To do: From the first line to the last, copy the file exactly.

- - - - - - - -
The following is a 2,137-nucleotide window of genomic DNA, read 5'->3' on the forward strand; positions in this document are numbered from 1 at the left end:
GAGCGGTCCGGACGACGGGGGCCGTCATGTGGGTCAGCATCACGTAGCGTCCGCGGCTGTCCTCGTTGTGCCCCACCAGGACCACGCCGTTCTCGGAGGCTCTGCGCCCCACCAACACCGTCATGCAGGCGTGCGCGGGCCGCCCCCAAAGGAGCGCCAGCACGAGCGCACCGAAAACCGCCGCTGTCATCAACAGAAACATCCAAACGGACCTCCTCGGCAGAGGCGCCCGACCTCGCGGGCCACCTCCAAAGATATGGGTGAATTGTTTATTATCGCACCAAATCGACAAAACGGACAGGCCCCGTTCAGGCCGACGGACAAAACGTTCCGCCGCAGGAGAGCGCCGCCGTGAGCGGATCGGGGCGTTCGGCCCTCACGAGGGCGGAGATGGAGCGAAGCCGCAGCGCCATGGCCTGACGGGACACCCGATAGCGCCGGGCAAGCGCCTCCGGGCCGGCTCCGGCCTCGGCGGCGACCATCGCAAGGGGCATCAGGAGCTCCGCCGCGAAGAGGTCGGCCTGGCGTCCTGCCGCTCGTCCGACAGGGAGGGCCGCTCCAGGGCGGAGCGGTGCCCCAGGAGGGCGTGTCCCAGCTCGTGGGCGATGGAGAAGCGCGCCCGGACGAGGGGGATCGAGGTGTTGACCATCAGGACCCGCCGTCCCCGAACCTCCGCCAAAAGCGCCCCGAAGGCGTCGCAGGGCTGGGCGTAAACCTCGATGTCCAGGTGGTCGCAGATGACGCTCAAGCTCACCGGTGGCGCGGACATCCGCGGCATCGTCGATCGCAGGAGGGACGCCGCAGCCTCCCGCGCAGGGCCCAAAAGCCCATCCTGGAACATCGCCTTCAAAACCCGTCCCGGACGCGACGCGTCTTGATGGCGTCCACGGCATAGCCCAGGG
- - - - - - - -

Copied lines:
The following is a 2,137-nucleotide window of genomic DNA, read 5'->3' on the forward strand; positions in this document are numbered from 1 at the left end:
GAGCGGTCCGGACGACGGGGGCCGTCATGTGGGTCAGCATCACGTAGCGTCCGCGGCTGTCCTCGTTGTGCCCCACCAGGACCACGCCGTTCTCGGAGGCTCTGCGCCCCACCAACACCGTCATGCAGGCGTGCGCGGGCCGCCCCCAAAGGAGCGCCAGCACGAGCGCACCGAAAACCGCCGCTGTCATCAACAGAAACATCCAAACGGACCTCCTCGGCAGAGGCGCCCGACCTCGCGGGCCACCTCCAAAGATATGGGTGAATTGTTTATTATCGCACCAAATCGACAAAACGGACAGGCCCCGTTCAGGCCGACGGACAAAACGTTCCGCCGCAGGAGAGCGCCGCCGTGAGCGGATCGGGGCGTTCGGCCCTCACGAGGGCGGAGATGGAGCGAAGCCGCAGCGCCATGGCCTGACGGGACACCCGATAGCGCCGGGCAAGCGCCTCCGGGCCGGCTCCGGCCTCGGCGGCGACCATCGCAAGGGGCATCAGGAGCTCCGCCGCGAAGAGGTCGGCCTGGCGTCCTGCCGCTCGTCCGACAGGGAGGGCCGCTCCAGGGCGGAGCGGTGCCCCAGGAGGGCGTGTCCCAGCTCGTGGGCGATGGAGAAGCGCGCCCGGACGAGGGGGATCGAGGTGTTGACCATCAGGACCCGCCGTCCCCGAACCTCCGCCAAAAGCGCCCCGAAGGCGTCGCAGGGCTGGGCGTAAACCTCGATGTCCAGGTGGTCGCAGATGACGCTCAAGCTCACCGGTGGCGCGGACATCCGCGGCATCGTCGATCGCAGGAGGGACGCCGCAGCCTCCCGCGCAGGGCCCAAAAGCCCATCCTGGAACATCGCCTTCAAAACCCGTCCCGGACGCGACGCGTCTTGATGGCGTCCACGGCATAGCCCAGGG